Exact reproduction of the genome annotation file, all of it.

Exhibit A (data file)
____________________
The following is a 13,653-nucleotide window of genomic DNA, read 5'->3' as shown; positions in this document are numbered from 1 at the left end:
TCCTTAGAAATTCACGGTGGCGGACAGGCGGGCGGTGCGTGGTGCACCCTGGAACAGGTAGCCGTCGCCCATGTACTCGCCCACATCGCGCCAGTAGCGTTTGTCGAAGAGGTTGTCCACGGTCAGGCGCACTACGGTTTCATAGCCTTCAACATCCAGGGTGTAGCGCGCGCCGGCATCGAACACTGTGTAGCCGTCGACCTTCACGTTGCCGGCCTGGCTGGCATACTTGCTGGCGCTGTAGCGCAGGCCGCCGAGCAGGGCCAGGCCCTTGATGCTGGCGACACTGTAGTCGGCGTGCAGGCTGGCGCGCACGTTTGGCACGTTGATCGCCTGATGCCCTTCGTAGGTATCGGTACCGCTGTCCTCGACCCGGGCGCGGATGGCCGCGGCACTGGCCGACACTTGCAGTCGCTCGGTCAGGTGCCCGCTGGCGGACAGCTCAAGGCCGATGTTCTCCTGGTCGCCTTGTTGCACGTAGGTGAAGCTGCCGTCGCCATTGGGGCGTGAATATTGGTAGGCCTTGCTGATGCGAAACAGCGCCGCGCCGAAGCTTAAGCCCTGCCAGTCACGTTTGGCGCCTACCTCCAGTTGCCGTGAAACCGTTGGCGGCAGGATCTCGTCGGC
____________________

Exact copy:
The following is a 13,653-nucleotide window of genomic DNA, read 5'->3' as shown; positions in this document are numbered from 1 at the left end:
TCCTTAGAAATTCACGGTGGCGGACAGGCGGGCGGTGCGTGGTGCACCCTGGAACAGGTAGCCGTCGCCCATGTACTCGCCCACATCGCGCCAGTAGCGTTTGTCGAAGAGGTTGTCCACGGTCAGGCGCACTACGGTTTCATAGCCTTCAACATCCAGGGTGTAGCGCGCGCCGGCATCGAACACTGTGTAGCCGTCGACCTTCACGTTGCCGGCCTGGCTGGCATACTTGCTGGCGCTGTAGCGCAGGCCGCCGAGCAGGGCCAGGCCCTTGATGCTGGCGACACTGTAGTCGGCGTGCAGGCTGGCGCGCACGTTTGGCACGTTGATCGCCTGATGCCCTTCGTAGGTATCGGTACCGCTGTCCTCGACCCGGGCGCGGATGGCCGCGGCACTGGCCGACACTTGCAGTCGCTCGGTCAGGTGCCCGCTGGCGGACAGCTCAAGGCCGATGTTCTCCTGGTCGCCTTGTTGCACGTAGGTGAAGCTGCCGTCGCCATTGGGGCGTGAATATTGGTAGGCCTTGCTGATGCGAAACAGCGCCGCGCCGAAGCTTAAGCCCTGCCAGTCACGTTTGGCGCCTACCTCCAGTTGCCGTGAAACCGTTGGCGGCAGGATCTCGTCGGC